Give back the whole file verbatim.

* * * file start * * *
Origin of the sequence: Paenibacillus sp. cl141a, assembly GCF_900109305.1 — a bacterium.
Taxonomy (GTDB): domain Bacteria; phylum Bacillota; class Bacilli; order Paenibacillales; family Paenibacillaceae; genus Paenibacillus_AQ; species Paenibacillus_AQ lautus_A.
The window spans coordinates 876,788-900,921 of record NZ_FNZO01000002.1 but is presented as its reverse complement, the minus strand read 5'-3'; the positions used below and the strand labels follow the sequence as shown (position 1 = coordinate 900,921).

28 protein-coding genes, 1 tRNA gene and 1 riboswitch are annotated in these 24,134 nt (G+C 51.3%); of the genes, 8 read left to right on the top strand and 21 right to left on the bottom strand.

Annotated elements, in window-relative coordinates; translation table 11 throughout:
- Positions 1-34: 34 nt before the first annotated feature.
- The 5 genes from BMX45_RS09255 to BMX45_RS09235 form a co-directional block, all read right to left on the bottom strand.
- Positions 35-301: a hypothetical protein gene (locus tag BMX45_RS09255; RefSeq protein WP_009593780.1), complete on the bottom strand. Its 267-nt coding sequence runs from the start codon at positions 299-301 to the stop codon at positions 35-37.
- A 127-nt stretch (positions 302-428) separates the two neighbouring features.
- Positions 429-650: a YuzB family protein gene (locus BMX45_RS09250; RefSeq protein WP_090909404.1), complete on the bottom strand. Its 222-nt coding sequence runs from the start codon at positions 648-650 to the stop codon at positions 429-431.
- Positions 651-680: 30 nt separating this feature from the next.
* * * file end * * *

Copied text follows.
Origin of the sequence: Paenibacillus sp. cl141a, assembly GCF_900109305.1 — a bacterium.
Taxonomy (GTDB): domain Bacteria; phylum Bacillota; class Bacilli; order Paenibacillales; family Paenibacillaceae; genus Paenibacillus_AQ; species Paenibacillus_AQ lautus_A.
The window spans coordinates 876,788-900,921 of record NZ_FNZO01000002.1 but is presented as its reverse complement, the minus strand read 5'-3'; the positions used below and the strand labels follow the sequence as shown (position 1 = coordinate 900,921).

28 protein-coding genes, 1 tRNA gene and 1 riboswitch are annotated in these 24,134 nt (G+C 51.3%); of the genes, 8 read left to right on the top strand and 21 right to left on the bottom strand.

Annotated elements, in window-relative coordinates; translation table 11 throughout:
- Positions 1-34: 34 nt before the first annotated feature.
- The 5 genes from BMX45_RS09255 to BMX45_RS09235 form a co-directional block, all read right to left on the bottom strand.
- Positions 35-301: a hypothetical protein gene (locus tag BMX45_RS09255; RefSeq protein WP_009593780.1), complete on the bottom strand. Its 267-nt coding sequence runs from the start codon at positions 299-301 to the stop codon at positions 35-37.
- A 127-nt stretch (positions 302-428) separates the two neighbouring features.
- Positions 429-650: a YuzB family protein gene (locus BMX45_RS09250; RefSeq protein WP_090909404.1), complete on the bottom strand. Its 222-nt coding sequence runs from the start codon at positions 648-650 to the stop codon at positions 429-431.
- Positions 651-680: 30 nt separating this feature from the next.